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Nomophobia -- fear of being without your phone -- is on the rise

February 17, 2012|By Deborah Netburn
  • A man talks on a cell phone at Cannes, circa 2005. A recent online survey says nomophobia, the fear of being without a cell phone, is on the rise.
A man talks on a cell phone at Cannes, circa 2005. A recent online survey says… (Patricia Williams / Los…)

Do you feel anxious if your cellphone isn't nearby?

Does just the thought of losing your phone make your heart pound?

Do you keep an extra phone on hand, just in case your primary phone breaks?

Do you sometimes take it to bed with you?

If the answer to any of these questions is yes, then you may be a nomophobe, and you are not alone.

Nomophobia -- the fear of being without your cellphone -- is on the rise, according to a new report sponsored by SecurEnvoy, a company that specializes in digital passwords.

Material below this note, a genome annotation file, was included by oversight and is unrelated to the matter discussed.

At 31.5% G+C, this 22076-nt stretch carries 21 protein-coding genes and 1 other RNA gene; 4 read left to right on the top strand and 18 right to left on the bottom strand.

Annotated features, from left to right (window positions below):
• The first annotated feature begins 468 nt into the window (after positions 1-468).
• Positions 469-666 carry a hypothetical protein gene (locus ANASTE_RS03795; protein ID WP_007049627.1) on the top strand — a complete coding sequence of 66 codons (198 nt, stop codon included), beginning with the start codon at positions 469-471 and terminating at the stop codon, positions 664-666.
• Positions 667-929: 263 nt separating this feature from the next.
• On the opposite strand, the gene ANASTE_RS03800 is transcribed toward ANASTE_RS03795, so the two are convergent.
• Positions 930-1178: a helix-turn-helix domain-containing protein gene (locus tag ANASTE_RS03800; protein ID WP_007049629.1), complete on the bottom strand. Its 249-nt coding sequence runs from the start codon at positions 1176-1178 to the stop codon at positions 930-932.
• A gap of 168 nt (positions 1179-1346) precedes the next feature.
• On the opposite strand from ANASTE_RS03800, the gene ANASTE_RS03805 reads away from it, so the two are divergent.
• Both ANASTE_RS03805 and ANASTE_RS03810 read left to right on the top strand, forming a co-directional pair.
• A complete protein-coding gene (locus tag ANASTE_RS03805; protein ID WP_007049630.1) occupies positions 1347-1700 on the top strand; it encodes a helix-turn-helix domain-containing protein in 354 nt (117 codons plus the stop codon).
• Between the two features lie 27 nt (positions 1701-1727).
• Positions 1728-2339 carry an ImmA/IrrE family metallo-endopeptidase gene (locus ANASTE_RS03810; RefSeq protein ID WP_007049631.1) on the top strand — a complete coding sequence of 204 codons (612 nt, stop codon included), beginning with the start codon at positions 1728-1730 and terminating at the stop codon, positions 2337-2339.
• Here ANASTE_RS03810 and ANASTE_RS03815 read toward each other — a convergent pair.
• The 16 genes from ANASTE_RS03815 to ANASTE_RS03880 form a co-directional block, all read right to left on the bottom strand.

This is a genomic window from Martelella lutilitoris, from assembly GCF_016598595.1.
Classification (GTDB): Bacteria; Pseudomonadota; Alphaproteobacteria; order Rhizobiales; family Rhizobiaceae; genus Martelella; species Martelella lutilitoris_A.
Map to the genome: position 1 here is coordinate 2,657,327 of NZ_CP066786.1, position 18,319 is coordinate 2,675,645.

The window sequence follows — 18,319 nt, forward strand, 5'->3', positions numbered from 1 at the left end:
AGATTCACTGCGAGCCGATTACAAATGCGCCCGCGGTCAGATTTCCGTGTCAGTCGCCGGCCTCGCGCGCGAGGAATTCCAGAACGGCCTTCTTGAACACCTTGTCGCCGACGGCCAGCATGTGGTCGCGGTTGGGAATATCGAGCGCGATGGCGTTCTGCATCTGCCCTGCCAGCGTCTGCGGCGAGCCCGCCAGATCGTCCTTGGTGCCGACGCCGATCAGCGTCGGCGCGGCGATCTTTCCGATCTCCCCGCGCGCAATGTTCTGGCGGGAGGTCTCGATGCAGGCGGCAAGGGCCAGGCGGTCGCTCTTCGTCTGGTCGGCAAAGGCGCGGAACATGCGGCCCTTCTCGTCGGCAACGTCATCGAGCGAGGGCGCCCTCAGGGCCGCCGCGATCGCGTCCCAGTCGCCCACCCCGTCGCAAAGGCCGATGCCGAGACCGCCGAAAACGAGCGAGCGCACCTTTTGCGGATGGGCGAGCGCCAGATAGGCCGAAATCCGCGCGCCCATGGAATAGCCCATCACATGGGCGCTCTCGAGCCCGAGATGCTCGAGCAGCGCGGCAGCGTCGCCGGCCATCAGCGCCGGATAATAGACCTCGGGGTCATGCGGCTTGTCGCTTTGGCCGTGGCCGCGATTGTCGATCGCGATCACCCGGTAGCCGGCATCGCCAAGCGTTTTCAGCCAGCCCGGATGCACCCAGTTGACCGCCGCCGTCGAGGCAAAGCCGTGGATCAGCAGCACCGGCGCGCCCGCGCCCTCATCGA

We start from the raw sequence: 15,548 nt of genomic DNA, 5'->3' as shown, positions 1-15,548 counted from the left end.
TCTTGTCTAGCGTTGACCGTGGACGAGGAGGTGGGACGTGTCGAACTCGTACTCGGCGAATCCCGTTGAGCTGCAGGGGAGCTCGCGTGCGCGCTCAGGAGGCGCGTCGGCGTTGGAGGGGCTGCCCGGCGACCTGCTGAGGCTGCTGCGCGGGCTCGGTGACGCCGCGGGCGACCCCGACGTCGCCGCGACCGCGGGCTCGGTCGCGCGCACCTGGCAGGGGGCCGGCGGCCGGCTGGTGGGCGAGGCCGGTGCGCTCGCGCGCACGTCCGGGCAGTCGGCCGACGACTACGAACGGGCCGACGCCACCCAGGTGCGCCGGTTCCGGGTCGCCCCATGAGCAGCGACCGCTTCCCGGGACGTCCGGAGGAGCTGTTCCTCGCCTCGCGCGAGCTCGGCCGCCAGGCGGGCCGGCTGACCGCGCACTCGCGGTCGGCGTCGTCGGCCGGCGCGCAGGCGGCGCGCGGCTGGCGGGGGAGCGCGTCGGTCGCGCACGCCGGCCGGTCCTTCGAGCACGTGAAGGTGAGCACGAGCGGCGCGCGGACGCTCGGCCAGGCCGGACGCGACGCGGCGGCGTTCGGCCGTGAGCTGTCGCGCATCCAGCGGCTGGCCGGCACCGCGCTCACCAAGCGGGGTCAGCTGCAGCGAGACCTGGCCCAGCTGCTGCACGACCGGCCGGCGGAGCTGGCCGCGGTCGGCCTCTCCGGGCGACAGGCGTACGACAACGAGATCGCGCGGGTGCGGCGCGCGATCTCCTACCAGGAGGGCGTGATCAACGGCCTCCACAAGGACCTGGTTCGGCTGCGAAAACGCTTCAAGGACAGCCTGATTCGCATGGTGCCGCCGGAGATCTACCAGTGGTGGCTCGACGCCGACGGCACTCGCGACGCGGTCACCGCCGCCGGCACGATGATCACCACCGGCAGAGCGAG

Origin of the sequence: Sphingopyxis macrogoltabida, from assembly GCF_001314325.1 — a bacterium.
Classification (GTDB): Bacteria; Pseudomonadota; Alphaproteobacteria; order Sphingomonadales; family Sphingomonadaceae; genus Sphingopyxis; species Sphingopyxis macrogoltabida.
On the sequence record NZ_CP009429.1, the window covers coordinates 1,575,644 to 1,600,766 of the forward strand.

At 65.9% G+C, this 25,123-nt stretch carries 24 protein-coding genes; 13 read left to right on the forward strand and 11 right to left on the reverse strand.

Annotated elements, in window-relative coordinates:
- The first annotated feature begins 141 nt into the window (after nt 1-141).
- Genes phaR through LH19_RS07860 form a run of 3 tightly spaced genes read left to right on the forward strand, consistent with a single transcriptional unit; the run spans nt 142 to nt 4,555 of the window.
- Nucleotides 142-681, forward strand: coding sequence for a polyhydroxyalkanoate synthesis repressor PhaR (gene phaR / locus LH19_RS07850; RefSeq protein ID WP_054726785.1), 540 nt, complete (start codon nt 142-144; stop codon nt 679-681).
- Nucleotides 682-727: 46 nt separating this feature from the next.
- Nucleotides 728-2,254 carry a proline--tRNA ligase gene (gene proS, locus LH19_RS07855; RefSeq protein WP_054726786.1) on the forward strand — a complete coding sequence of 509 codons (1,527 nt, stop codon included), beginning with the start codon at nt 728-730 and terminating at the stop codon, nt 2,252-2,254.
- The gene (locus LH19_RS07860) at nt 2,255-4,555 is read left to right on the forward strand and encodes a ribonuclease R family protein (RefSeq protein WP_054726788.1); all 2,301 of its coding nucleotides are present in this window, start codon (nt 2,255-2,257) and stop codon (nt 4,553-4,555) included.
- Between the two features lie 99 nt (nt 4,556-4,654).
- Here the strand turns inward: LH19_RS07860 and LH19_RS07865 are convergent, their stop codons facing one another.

Using the online polling service OnePull, SecurEnvoy found that 66% of the 1,000 people surveyed in the United Kingdom say they fear losing or being without their phone.

Just four years ago a similar survey found that only 53% of people suffered from nomophobia (no-mobile-phobia).

Back then, men were more likely to fear being without their phones, but today women are more concerned about being disconnected.

SecurEnvoy's study found that 70% of female respondents fear losing their phones, compared with 61% of male respondants.

However, men are more likely to have two phones than women, which may account for that discrepancy.

People 18-24 tend to be the most nomophobic (77%), followed by people aged 25-34 (68%). The third most nomophobic group is 55 and older.

Is there a cure for nomophobia?

According to the website allaboutcounseling.com, nomophobes can be treated by exposure therapy. First a person can start imagining what it would be like to be without a phone. And then maybe spend small amounts of time away from the phone.

But if it's really bad, you might consider medication.

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-- Deborah Netburn

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